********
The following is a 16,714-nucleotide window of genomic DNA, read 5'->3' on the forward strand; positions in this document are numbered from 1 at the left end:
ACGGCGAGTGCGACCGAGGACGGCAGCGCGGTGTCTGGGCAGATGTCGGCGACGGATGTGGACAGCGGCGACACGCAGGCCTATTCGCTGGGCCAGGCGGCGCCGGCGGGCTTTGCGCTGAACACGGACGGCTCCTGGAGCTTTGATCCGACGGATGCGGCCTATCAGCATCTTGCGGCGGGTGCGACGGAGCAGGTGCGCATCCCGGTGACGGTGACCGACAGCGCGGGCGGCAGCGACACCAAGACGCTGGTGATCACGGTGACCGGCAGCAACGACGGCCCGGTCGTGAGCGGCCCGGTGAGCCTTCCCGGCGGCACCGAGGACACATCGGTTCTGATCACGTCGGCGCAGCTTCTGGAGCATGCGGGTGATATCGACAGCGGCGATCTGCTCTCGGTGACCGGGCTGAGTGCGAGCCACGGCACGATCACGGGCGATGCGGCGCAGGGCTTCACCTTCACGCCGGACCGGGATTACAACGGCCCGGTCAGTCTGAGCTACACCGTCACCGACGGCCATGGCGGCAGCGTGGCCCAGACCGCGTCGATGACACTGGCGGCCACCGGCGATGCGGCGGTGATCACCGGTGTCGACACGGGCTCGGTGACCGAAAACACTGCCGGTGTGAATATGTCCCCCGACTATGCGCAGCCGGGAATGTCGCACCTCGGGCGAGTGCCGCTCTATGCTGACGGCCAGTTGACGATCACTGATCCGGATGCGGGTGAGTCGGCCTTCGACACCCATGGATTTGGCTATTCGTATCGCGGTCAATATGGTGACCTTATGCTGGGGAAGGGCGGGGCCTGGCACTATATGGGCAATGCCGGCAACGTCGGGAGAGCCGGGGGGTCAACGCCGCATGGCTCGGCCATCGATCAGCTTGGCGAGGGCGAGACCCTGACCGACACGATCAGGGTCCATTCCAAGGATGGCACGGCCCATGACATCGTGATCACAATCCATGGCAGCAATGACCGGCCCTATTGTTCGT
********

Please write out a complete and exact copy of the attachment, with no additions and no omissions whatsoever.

The following is a 16,714-nucleotide window of genomic DNA, read 5'->3' on the forward strand; positions in this document are numbered from 1 at the left end:
ACGGCGAGTGCGACCGAGGACGGCAGCGCGGTGTCTGGGCAGATGTCGGCGACGGATGTGGACAGCGGCGACACGCAGGCCTATTCGCTGGGCCAGGCGGCGCCGGCGGGCTTTGCGCTGAACACGGACGGCTCCTGGAGCTTTGATCCGACGGATGCGGCCTATCAGCATCTTGCGGCGGGTGCGACGGAGCAGGTGCGCATCCCGGTGACGGTGACCGACAGCGCGGGCGGCAGCGACACCAAGACGCTGGTGATCACGGTGACCGGCAGCAACGACGGCCCGGTCGTGAGCGGCCCGGTGAGCCTTCCCGGCGGCACCGAGGACACATCGGTTCTGATCACGTCGGCGCAGCTTCTGGAGCATGCGGGTGATATCGACAGCGGCGATCTGCTCTCGGTGACCGGGCTGAGTGCGAGCCACGGCACGATCACGGGCGATGCGGCGCAGGGCTTCACCTTCACGCCGGACCGGGATTACAACGGCCCGGTCAGTCTGAGCTACACCGTCACCGACGGCCATGGCGGCAGCGTGGCCCAGACCGCGTCGATGACACTGGCGGCCACCGGCGATGCGGCGGTGATCACCGGTGTCGACACGGGCTCGGTGACCGAAAACACTGCCGGTGTGAATATGTCCCCCGACTATGCGCAGCCGGGAATGTCGCACCTCGGGCGAGTGCCGCTCTATGCTGACGGCCAGTTGACGATCACTGATCCGGATGCGGGTGAGTCGGCCTTCGACACCCATGGATTTGGCTATTCGTATCGCGGTCAATATGGTGACCTTATGCTGGGGAAGGGCGGGGCCTGGCACTATATGGGCAATGCCGGCAACGTCGGGAGAGCCGGGGGGTCAACGCCGCATGGCTCGGCCATCGATCAGCTTGGCGAGGGCGAGACCCTGACCGACACGATCAGGGTCCATTCCAAGGATGGCACGGCCCATGACATCGTGATCACAATCCATGGCAGCAATGACCGGCCCTATTGTTCGT